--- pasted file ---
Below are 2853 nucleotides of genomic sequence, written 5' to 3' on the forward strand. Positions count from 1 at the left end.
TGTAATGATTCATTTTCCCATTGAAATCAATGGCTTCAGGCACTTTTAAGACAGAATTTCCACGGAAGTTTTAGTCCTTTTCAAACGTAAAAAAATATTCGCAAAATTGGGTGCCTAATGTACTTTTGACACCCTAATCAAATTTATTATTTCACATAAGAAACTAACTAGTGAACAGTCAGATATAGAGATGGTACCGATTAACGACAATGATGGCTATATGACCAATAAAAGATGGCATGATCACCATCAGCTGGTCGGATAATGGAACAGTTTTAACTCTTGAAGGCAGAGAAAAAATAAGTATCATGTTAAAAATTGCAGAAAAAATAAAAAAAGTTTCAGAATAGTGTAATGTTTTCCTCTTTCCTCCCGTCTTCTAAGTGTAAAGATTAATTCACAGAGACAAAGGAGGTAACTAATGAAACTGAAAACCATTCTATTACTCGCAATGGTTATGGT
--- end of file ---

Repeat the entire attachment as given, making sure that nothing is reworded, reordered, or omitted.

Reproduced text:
Below are 2853 nucleotides of genomic sequence, written 5' to 3' on the forward strand. Positions count from 1 at the left end.
TGTAATGATTCATTTTCCCATTGAAATCAATGGCTTCAGGCACTTTTAAGACAGAATTTCCACGGAAGTTTTAGTCCTTTTCAAACGTAAAAAAATATTCGCAAAATTGGGTGCCTAATGTACTTTTGACACCCTAATCAAATTTATTATTTCACATAAGAAACTAACTAGTGAACAGTCAGATATAGAGATGGTACCGATTAACGACAATGATGGCTATATGACCAATAAAAGATGGCATGATCACCATCAGCTGGTCGGATAATGGAACAGTTTTAACTCTTGAAGGCAGAGAAAAAATAAGTATCATGTTAAAAATTGCAGAAAAAATAAAAAAAGTTTCAGAATAGTGTAATGTTTTCCTCTTTCCTCCCGTCTTCTAAGTGTAAAGATTAATTCACAGAGACAAAGGAGGTAACTAATGAAACTGAAAACCATTCTATTACTCGCAATGGTTATGGT